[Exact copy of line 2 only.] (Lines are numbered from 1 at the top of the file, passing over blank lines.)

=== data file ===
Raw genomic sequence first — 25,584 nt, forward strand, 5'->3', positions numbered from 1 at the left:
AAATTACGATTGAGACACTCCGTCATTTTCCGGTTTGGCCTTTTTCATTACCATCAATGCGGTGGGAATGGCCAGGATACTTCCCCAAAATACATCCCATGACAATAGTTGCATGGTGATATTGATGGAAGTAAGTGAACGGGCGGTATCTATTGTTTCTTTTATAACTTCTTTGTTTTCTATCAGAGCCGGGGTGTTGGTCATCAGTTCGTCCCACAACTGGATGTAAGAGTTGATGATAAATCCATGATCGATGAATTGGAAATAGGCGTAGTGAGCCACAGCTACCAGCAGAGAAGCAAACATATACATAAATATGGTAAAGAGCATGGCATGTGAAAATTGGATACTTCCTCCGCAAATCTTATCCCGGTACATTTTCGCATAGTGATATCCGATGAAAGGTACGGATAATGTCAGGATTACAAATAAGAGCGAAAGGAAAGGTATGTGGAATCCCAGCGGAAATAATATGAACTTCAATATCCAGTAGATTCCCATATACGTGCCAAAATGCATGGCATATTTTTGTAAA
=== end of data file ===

AAATTACGATTGAGACACTCCGTCATTTTCCGGTTTGGCCTTTTTCATTACCATCAATGCGGTGGGAATGGCCAGGATACTTCCCCAAAATACATCCCATGACAATAGTTGCATGGTGATATTGATGGAAGTAAGTGAACGGGCGGTATCTATTGTTTCTTTTATAACTTCTTTGTTTTCTATCAGAGCCGGGGTGTTGGTCATCAGTTCGTCCCACAACTGGATGTAAGAGTTGATGATAAATCCATGATCGATGAATTGGAAATAGGCGTAGTGAGCCACAGCTACCAGCAGAGAAGCAAACATATACATAAATATGGTAAAGAGCATGGCATGTGAAAATTGGATACTTCCTCCGCAAATCTTATCCCGGTACATTTTCGCATAGTGATATCCGATGAAAGGTACGGATAATGTCAGGATTACAAATAAGAGCGAAAGGAAAGGTATGTGGAATCCCAGCGGAAATAATATGAACTTCAATATCCAGTAGATTCCCATATACGTGCCAAAATGCATGGCATATTTTTGTAAA